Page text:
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The Second Derivative of ‘I’ in ROI – Impact

Experiential marketing, one of the many disciplines we use to garner awareness, interaction, engagement and essentially sales, has always been seen as the most ecologically damaging, writes Gavin Coffey.

One-off events and stunts were guilty of using materials and practices which generated more substance for landfills than they offset, which at times was deemed unavoidable, but “unavoidable” doesn’t cut it anymore. Those charged with marketing budgets, brands and events have a duty now to drive return on investment but not at the expense of the planet. Another derivative or factor in their calculation of ROI is the emergence of second definitive ‘I’, the ‘impact’ it has on our climate or ecosystem.

Yes, sustainability is the ‘hot topic’ right now but it’s far from a new phenomenon and the responsible agencies and brands among us have been reducing our carbon footprint for years. However, as time passed, the effects of the production of single-use plastics or burning of fossil fuels has become more apparent and more talked about in the mainstream thanks to the media coverage generated by Attenborough, Greenpeace and Thunberg amongst others. A welcome change in the collective mindset.

While this might seem detrimental to the experience economy, it’s actually a superb opportunity to stand up and be counted. There is no fence to sit on here. Research shows that 63% of global consumers prefer to purchase products and services from companies that stand for a purpose that reflects their own values and beliefs, and will avoid companies that don’t, according to Accenture Research. Whether you’re focussed on outcomes (sentiment, consideration, loyalty) or the outputs (interactions, sales), you can still achieve the same level of success without having to sacrifice on the overall experience, in fact brands who highlight their sustainability story in creating the experience can achieve a higher recall. It becomes part of your narrative as well as your production, showing you actually care sparks an emotional response thus heightening the positive sentiment and reaction.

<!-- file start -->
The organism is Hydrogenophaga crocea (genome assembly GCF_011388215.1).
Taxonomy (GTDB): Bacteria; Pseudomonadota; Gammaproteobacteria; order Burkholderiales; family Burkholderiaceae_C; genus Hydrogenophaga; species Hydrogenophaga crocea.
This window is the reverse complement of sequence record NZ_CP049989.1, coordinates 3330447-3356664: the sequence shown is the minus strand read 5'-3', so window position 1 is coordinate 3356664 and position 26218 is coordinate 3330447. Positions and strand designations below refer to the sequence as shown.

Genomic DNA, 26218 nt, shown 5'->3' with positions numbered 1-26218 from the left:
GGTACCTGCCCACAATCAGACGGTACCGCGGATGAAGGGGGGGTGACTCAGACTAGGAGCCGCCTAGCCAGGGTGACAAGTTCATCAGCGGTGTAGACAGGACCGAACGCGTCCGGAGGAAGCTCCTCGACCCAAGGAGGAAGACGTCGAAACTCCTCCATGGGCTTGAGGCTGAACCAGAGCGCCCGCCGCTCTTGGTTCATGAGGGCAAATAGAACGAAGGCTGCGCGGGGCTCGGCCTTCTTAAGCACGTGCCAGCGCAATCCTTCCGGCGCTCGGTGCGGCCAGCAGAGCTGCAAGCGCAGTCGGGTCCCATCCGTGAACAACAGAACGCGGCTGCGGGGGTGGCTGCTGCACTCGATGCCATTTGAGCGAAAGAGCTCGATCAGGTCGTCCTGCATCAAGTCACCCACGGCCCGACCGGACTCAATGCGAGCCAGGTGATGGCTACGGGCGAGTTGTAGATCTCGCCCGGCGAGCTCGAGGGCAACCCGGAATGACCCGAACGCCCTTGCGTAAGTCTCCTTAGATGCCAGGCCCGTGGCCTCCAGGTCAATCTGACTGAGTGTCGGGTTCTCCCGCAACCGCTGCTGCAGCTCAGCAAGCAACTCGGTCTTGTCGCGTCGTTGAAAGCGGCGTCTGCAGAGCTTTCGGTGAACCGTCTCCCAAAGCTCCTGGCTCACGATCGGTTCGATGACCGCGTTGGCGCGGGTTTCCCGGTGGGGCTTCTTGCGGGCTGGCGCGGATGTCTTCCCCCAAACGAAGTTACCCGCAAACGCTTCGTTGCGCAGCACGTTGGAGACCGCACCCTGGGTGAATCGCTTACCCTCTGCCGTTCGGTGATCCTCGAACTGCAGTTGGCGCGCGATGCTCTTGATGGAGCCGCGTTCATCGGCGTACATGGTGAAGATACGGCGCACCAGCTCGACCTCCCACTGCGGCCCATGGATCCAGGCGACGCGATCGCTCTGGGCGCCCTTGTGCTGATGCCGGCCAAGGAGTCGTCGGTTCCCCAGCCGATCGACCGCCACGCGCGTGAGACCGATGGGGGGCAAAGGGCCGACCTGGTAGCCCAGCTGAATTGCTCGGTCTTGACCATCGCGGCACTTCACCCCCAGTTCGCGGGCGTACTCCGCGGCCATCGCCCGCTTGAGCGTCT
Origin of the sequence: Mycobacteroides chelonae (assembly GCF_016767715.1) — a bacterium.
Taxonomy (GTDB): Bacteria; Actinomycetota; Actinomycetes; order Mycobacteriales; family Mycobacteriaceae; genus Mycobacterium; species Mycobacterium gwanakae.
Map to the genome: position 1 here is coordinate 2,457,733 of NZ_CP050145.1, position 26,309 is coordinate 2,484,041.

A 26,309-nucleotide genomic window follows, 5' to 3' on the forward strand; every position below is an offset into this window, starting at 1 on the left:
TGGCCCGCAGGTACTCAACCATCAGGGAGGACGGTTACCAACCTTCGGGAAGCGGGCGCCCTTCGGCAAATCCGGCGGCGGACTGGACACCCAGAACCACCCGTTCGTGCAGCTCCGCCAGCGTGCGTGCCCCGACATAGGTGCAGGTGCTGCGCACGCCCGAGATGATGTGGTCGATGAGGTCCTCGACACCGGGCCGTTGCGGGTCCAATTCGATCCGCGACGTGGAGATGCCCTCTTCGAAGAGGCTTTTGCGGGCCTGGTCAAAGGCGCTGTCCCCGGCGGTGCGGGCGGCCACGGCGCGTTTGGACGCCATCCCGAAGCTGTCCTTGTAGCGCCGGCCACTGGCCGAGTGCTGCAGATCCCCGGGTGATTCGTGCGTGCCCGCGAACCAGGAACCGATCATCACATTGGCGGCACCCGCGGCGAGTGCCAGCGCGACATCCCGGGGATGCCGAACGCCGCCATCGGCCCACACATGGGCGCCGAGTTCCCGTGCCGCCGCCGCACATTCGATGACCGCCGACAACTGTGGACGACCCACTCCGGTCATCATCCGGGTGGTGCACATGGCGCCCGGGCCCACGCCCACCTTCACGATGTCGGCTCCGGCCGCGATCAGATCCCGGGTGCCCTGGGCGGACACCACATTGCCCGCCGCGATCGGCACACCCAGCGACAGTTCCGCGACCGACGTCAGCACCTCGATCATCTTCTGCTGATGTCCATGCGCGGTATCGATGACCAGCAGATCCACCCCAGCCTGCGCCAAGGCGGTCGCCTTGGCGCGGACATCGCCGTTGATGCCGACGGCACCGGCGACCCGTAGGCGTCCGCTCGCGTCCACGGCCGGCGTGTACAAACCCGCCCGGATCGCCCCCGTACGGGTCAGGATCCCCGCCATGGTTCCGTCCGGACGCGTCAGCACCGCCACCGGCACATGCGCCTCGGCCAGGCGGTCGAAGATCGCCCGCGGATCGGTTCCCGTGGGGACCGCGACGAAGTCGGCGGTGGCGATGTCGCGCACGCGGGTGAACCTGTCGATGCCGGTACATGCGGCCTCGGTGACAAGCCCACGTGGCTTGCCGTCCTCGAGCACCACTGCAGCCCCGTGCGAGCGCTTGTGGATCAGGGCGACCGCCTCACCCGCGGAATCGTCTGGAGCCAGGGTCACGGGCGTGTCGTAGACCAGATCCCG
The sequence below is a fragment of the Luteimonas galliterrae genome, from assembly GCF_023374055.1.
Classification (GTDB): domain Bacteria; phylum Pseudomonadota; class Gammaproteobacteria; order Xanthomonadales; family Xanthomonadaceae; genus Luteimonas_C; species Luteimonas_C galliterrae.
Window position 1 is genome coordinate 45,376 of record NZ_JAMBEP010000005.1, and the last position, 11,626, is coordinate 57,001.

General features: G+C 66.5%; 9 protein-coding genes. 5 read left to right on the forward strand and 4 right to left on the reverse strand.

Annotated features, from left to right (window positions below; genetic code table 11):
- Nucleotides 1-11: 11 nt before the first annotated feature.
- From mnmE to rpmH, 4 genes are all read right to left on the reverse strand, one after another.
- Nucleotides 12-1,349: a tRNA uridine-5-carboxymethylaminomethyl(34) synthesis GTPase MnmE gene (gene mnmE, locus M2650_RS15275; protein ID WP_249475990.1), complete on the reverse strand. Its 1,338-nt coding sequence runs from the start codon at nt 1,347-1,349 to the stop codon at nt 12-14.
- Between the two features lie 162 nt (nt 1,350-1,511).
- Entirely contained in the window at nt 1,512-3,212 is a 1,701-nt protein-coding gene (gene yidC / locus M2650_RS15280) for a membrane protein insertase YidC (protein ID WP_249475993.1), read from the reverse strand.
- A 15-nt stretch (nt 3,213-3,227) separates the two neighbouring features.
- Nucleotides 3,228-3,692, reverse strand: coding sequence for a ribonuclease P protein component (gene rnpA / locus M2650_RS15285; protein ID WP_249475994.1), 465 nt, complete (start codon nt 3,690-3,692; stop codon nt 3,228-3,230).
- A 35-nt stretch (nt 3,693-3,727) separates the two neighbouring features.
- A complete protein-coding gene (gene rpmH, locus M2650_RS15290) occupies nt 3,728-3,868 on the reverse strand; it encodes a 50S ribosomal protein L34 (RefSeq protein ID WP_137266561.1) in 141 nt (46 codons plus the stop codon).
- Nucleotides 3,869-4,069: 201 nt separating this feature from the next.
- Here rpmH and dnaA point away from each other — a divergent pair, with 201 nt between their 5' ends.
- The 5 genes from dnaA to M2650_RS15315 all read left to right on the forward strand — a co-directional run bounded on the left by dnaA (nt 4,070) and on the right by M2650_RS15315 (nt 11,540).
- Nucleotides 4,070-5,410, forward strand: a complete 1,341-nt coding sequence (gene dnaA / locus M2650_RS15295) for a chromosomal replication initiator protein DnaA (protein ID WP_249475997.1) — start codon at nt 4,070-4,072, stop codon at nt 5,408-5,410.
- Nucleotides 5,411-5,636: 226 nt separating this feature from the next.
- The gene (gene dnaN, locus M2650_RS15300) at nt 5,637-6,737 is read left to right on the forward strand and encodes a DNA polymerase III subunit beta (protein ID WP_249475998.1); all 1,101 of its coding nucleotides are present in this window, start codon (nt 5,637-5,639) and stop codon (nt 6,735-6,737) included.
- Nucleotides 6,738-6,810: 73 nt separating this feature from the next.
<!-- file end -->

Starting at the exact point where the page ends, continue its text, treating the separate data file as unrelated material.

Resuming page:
Nike has been researching and developing sustainable practices for the whole apparel industry, open sourcing its findings so that even its competitors can learn from its findings. By that benefit, adidas created the ‘Parlay range’ of footwear, made from plastic gathered from the oceans. Both saw a significant rise in consumer sentiment and sales. This year, Glastonbury hosted a stage made entirely out of recycled materials which was collected on pre-event organised beach cleans. Brands literally walking the walk then using it as part of the marketing narrative, positively reducing their impact without conceding on the final ROI.

As with all cultural and process change, planning is key

The first port of call here for experiential marketing is of course to research the materials used. Branded merchandise will prove the most difficult, simply because many suppliers have yet to switch on to the impact their products have on the environment. Large Asian and American conglomerates still work on old-school capitalist ideals that don’t necessarily match with sustainable practices, money over matter.

We recently sat down with Dublin City Council to discuss the new policies around on-street sampling. In a hugely positive move all single-use plastics have been rightly outlawed, a move from PET to PLA materials. No more single-use ponchos, no more plastic bottles, no more disposable cutlery, no more logo emblazoned keychains or whatever you’re having yourself. The good better news is that there are countless other sustainable replacements, you just need to be creative and research your supplier capabilities. But really your product and experience should be good enough to not need a takeaway memento.

Also worth bearing in mind are the transport methods used to create your experiences. Everything from how your builds are delivered to how your teams arrive to the destination needs to be considered. While we always do our very best to ensure Irish supply chains are used, sometimes this is not entirely possible, so you’ll need to factor in a longer lead time. Teams are strongly advised to use buses, trains, bicycles or walk to their event location, but for harder to access destinations are requested to use shared transport with allowances made in their remuneration.

Lastly, you must stop short-sighted planning and look at longer-term outputs and outcomes from your experience or events. Can your build or experience be reskinned or reused further down the line in a revised or separate campaign? Plan to have evergreen props or structures that can be reinvigorated with a new ‘lick of paint’, setting or application. With this there may be an added cost for storage, but savings in the long term provided you reuse an adequate or effective amount of times.

Put simply, the production and execution of your experiences with a sustainability ethos doesn’t need to evoke any fear or stress. With smart planning, proactive research and striving for a carbon neutral output, you will achieve greater success outright. You can sleep easy knowing your ROInvestment and your ROImpact are treated with equal importance, and not adversely related.

Gavin Coffey is global digital director at Honey+Buzz, the creative brand experiences agency.